April 29, 2009
Early in the history of the solar system, the theory goes, an object the size of Mars collided with Earth, and the massive, glancing impact produced the ejected material that formed into the Moon. But where did this object come from?
In his recent presentation at the MAA's Carriage House Conference Center, mathematician Edward Belbruno explained how he and Princeton colleague J. Richard Gott III developed a plausible answer to that question. In what Belbruno described as a "math talk with engineering in it," he ranged from chaotic dynamics and celestial mechanics to cataclysmic collisions, random walks, and space travel.
The proposed explanation hinges on the existence of stable orbits associated with points (Lagrange points L4 and L5) where, in effect, the combined gravitational pulls of the Sun and Earth precisely cancel the acceleration an orbiting object would need to move with them, creating a gravitational well. Belbruno and Gott posit that debris could have accreted into a massive object at one of these Lagrange points. Eventually, gravitational interactions with other objects would have kicked it into a chaotic, creeping orbit, in which the object would have a reasonably high probability of striking Earth.
Belbruno described the mathematical machinery required to establish the plausibility of such a scenario, delving into celestial mechanics and the three-body problem, chaotic dynamics, application of the Kolmogorov-Arnold-Moser Theorem, and random walks. He showed that, in the three-body problem, random impulses, analogous to the discrete steps of a random walk, would jog an object into horseshoe oscillations, with an eventual transition to breakout motion.
Similar ideas, concerning weak stability boundaries, had proved useful several years earlier, when Belbruno uncovered a new type of low-energy route to the Moon, where capture by the Moon is automatic. In 1991, the novel route resurrected a Japanese lunar mission and enabled the spacecraft Hiten to reach the Moon in three months with almost no fuel. "It saved the spacecraft, and it saved my career," Belbruno remarked.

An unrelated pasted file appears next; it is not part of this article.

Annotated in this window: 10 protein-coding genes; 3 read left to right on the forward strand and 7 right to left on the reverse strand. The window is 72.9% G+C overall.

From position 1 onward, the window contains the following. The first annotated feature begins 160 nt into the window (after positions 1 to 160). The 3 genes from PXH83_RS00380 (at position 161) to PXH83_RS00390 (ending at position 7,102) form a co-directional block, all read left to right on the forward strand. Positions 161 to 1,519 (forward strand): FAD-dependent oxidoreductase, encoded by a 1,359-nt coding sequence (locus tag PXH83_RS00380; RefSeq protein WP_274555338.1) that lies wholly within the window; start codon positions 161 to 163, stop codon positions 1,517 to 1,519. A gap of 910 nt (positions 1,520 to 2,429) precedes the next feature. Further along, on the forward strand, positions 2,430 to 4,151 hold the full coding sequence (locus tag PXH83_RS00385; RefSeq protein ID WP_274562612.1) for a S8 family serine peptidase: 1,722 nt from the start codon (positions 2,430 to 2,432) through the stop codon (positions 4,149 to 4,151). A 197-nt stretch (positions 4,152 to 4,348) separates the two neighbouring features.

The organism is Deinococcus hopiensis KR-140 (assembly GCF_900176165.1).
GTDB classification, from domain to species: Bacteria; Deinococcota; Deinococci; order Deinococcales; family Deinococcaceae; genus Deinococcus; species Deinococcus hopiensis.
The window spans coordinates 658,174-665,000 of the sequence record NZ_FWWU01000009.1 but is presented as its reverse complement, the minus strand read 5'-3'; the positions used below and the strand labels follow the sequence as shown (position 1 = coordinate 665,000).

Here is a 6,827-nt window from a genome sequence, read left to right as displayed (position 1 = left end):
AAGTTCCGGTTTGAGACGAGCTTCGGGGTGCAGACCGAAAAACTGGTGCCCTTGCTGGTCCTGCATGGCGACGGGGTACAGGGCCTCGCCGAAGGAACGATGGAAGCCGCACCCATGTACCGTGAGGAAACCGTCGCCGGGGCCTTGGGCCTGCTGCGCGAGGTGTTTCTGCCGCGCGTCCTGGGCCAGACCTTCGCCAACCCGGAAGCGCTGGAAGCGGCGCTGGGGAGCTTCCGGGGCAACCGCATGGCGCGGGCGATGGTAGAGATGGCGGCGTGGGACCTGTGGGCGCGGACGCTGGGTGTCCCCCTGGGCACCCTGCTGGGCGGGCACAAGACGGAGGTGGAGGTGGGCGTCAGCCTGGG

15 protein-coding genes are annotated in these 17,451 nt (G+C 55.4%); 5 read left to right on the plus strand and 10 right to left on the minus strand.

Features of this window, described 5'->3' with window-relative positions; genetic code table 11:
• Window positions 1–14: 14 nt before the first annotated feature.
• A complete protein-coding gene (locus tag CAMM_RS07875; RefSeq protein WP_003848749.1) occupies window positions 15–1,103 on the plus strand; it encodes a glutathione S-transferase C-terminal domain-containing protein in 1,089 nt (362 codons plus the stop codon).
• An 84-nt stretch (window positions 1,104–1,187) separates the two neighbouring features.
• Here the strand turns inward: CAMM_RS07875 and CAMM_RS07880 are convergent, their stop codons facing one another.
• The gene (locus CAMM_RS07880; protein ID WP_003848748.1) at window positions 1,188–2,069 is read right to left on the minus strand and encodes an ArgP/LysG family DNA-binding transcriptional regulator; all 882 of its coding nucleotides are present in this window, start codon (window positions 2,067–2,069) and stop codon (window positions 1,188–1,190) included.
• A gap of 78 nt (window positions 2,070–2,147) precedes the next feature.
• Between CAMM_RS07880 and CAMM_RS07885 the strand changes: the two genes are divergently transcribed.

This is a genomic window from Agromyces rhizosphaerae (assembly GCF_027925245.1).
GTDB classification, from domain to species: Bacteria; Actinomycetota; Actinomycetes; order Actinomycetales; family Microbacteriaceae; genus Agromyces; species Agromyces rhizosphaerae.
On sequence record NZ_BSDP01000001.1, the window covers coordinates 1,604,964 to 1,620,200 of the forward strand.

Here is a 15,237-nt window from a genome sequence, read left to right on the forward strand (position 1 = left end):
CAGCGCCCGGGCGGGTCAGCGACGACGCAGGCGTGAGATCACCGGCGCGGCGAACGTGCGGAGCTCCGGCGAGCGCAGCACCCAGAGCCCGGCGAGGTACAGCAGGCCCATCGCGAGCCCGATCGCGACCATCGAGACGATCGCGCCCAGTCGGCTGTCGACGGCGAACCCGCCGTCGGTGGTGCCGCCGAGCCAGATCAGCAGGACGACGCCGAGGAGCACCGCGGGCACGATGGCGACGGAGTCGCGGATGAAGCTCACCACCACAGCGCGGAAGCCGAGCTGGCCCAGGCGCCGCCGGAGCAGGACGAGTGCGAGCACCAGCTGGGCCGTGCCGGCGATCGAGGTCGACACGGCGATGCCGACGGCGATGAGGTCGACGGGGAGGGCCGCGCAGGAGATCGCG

NASA is now preparing a mission to the moon that will also use the same low-energy trajectory to save fuel. Belbruno provides much background material on these low-energy pathways in space in his books Fly Me to the Moon: An Insider's Guide to the New Science of Space Travel (Princeton University Press, 2007) and Capture Dynamics and Chaotic Motions in Celestial Mechanics: With Applications to the Construction of Low Energy Transfers (Princeton University Press, 2004).
In the meantime, NASA's twin STEREO probes will be testing Belbruno and Gott's lunar hypothesis by looking for the remains of the object that may have once orbited the Sun near Earth before it crashed into Earth and spawned the moon.
Belbruno concluded his talk by showing images of some of his oil paintings, many of which have space-related themes.
Listen to Edward Belbruno's Lecture